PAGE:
We honor what is vile among men, and that is why wicked people freely strut about.

I cry out for the souls of those who were lost yesterday, for the souls that have been lost in too many shootings this year, for the souls of those who commit murder, especially those that commit murder and acts of terror and claim that it is in Your name.

I cry out for those who would heap blame on groups of people when it is only certain members of those groups that are guilty of such acts.

I cry out for those who are fleeing evil, and for those who don't want "those people" anywhere near them.

I cry out for your justice, and for your mercy, and for your action.

Please listen.  Please, if it is your will, please save this nation before it is too late.

For us who are Christians -- for me, because I claim to be Christian -- make us, make me, your hands and feet.  It is only in that way that we -- that I -- will ever be able to show the love of Christ, the love that compelled him to die for us, and the love that compels us -- that should compel me -- to love him and to serve others.

Help us not to hate.  Help us to be fearless in condeming evil, but compassionate towards those who commit the evil.  Help us to erase the hate and the prejudice.  Help us only to commit love in the name of Christ, not evil.  Help us to be prudent, and yet compassionate and fearless.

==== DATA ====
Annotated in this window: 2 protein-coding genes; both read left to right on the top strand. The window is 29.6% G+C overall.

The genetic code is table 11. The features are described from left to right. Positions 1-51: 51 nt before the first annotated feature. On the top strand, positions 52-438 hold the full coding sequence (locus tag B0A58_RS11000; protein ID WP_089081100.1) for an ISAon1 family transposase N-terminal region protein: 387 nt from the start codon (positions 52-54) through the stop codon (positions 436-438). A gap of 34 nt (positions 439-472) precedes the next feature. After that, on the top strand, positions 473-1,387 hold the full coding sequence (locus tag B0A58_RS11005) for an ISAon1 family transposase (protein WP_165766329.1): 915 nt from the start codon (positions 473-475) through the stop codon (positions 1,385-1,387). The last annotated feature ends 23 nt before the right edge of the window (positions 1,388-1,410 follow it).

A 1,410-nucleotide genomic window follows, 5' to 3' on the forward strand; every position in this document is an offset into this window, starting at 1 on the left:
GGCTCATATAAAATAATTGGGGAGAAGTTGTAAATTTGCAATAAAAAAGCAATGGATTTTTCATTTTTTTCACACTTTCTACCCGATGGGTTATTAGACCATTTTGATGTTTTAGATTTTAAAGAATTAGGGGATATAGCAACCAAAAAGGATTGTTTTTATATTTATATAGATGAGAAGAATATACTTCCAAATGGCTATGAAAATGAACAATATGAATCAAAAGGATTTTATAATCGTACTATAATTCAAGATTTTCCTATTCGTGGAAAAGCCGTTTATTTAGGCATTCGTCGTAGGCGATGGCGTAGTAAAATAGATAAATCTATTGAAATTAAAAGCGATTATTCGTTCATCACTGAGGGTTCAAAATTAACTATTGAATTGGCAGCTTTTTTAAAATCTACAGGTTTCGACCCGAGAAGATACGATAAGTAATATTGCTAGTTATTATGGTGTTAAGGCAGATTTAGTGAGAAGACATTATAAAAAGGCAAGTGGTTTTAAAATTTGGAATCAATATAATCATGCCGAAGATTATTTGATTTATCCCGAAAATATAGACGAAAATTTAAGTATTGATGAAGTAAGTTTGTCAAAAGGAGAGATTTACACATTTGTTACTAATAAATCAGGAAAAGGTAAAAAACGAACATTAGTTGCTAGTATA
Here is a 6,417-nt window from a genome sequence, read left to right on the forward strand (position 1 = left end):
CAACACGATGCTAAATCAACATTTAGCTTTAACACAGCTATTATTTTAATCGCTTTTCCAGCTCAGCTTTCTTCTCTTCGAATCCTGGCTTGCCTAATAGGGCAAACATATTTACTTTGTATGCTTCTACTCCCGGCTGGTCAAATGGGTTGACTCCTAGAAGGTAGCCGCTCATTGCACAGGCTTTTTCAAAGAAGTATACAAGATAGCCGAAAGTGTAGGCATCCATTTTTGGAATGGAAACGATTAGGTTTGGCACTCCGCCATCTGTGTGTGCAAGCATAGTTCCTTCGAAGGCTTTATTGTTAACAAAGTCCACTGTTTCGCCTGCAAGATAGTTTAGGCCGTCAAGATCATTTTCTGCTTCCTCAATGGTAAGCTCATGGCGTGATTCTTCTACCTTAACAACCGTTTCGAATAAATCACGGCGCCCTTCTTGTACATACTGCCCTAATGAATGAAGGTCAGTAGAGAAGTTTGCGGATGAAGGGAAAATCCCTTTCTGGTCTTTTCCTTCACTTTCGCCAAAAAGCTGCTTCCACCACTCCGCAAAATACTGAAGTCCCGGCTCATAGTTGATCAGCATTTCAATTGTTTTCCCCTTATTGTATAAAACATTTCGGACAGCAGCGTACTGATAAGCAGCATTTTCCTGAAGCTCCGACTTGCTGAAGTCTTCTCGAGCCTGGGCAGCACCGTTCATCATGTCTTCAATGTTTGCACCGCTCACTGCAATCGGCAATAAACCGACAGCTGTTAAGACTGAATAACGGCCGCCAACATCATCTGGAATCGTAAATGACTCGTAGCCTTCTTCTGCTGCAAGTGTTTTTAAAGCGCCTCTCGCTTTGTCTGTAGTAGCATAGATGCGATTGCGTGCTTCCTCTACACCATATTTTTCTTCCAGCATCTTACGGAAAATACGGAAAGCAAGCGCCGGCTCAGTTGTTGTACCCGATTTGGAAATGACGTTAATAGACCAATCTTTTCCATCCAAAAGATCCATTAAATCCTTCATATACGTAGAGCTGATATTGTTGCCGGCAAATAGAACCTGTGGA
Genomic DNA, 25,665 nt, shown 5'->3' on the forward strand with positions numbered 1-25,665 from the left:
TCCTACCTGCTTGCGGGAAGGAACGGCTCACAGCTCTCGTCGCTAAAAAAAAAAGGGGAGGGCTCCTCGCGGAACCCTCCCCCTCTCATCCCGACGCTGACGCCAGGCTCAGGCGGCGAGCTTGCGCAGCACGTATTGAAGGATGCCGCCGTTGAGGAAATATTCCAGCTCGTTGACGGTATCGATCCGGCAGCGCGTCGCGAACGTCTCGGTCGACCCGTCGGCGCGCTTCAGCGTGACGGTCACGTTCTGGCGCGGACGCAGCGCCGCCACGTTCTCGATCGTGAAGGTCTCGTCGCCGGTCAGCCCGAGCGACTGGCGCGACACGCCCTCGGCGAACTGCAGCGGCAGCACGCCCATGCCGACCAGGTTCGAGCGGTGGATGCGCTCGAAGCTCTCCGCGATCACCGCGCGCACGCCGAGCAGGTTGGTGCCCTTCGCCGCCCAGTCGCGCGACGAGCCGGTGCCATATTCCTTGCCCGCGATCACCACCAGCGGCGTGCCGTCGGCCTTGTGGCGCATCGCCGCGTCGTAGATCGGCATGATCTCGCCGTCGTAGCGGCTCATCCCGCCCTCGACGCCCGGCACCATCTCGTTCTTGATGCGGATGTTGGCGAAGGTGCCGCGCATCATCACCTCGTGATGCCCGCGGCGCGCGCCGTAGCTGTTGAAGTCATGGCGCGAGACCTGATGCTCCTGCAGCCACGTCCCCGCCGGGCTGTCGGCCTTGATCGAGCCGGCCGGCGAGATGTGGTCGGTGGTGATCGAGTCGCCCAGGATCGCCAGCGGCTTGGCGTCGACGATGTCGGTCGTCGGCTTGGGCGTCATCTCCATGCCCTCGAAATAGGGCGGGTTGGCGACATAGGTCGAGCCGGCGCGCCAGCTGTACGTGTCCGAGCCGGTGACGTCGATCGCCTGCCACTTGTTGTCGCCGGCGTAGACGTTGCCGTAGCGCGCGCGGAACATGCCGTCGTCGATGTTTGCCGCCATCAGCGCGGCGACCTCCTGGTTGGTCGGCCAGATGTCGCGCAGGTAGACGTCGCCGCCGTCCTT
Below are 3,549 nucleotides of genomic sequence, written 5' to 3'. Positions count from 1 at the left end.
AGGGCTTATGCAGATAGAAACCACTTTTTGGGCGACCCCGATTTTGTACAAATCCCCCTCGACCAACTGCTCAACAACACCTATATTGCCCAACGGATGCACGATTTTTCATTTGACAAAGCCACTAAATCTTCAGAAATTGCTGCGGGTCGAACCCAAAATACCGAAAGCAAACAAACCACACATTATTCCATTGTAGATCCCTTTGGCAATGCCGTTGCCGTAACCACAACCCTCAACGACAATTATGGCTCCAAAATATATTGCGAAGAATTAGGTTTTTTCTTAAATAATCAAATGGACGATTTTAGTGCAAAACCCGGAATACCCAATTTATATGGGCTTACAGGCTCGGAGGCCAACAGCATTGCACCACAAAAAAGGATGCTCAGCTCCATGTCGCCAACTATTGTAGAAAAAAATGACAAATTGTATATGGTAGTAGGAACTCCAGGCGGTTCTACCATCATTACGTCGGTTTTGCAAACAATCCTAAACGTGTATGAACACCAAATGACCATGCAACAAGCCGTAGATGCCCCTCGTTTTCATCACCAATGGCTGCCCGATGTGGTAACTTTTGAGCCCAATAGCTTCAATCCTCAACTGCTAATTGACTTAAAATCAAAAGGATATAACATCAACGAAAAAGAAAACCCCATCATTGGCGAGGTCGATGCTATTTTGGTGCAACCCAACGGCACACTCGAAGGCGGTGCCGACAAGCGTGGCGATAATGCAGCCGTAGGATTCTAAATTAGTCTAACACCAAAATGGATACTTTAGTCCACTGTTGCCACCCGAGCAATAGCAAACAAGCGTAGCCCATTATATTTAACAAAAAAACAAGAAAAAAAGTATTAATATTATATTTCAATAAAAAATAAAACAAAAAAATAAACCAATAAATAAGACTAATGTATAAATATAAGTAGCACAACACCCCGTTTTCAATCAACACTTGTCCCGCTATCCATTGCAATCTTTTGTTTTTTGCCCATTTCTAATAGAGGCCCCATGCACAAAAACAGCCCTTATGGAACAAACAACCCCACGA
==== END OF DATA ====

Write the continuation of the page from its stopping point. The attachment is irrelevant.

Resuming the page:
I weep.  I lament.  This is a time of lament and not of rejoicing.  It is a time of grief.  For we have sinned, for I have sinned, and we -- and I -- desperately need your forgiveness.  We -- I -- do not deserve your grace that you give as a gift to us.  But we -- but I -- need it.

I can do nothing more but throw myself upon your mercy as a compassionate and merciful God and pray, and beg, please listen.  Please act.

I know that the Lord is good, and his mercies are from generation to generation.  As angry and impatient as I get with you, and as angry as I have often been over events in my life, time and time again you have shown your mercy and your grace by granting me blessings I do not deserve, by answering prayers in spite of my attitude and my unbelief.

Your mercy is great, and you are a God of compassion.
You are holy, and cannot tolerate sin.
I grieve, I lament, for my sin; for our sins.
Father, forgive us, for we know not what we do.

In the name of Jesus, may this be so.

Just my .04, adjusted for inflation.